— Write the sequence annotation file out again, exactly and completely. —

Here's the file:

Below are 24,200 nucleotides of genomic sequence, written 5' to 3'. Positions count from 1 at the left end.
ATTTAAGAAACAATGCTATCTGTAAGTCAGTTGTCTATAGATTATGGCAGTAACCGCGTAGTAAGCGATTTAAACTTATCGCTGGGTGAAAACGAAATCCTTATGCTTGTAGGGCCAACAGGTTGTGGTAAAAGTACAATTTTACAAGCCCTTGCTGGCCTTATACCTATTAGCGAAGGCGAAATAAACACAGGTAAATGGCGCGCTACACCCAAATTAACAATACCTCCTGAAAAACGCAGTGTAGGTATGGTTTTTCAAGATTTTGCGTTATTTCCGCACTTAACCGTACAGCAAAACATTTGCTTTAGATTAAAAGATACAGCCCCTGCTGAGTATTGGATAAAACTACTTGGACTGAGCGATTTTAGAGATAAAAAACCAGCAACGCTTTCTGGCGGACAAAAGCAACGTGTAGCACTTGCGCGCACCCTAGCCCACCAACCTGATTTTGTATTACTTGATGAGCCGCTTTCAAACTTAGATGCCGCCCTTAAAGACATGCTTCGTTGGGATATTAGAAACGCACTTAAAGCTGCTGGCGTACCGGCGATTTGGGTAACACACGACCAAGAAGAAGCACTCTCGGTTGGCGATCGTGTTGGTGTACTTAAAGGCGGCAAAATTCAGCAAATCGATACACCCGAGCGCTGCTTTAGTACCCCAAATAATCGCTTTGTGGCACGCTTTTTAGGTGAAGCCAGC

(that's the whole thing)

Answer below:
Below are 24,200 nucleotides of genomic sequence, written 5' to 3'. Positions count from 1 at the left end.
ATTTAAGAAACAATGCTATCTGTAAGTCAGTTGTCTATAGATTATGGCAGTAACCGCGTAGTAAGCGATTTAAACTTATCGCTGGGTGAAAACGAAATCCTTATGCTTGTAGGGCCAACAGGTTGTGGTAAAAGTACAATTTTACAAGCCCTTGCTGGCCTTATACCTATTAGCGAAGGCGAAATAAACACAGGTAAATGGCGCGCTACACCCAAATTAACAATACCTCCTGAAAAACGCAGTGTAGGTATGGTTTTTCAAGATTTTGCGTTATTTCCGCACTTAACCGTACAGCAAAACATTTGCTTTAGATTAAAAGATACAGCCCCTGCTGAGTATTGGATAAAACTACTTGGACTGAGCGATTTTAGAGATAAAAAACCAGCAACGCTTTCTGGCGGACAAAAGCAACGTGTAGCACTTGCGCGCACCCTAGCCCACCAACCTGATTTTGTATTACTTGATGAGCCGCTTTCAAACTTAGATGCCGCCCTTAAAGACATGCTTCGTTGGGATATTAGAAACGCACTTAAAGCTGCTGGCGTACCGGCGATTTGGGTAACACACGACCAAGAAGAAGCACTCTCGGTTGGCGATCGTGTTGGTGTACTTAAAGGCGGCAAAATTCAGCAAATCGATACACCCGAGCGCTGCTTTAGTACCCCAAATAATCGCTTTGTGGCACGCTTTTTAGGTGAAGCCAGC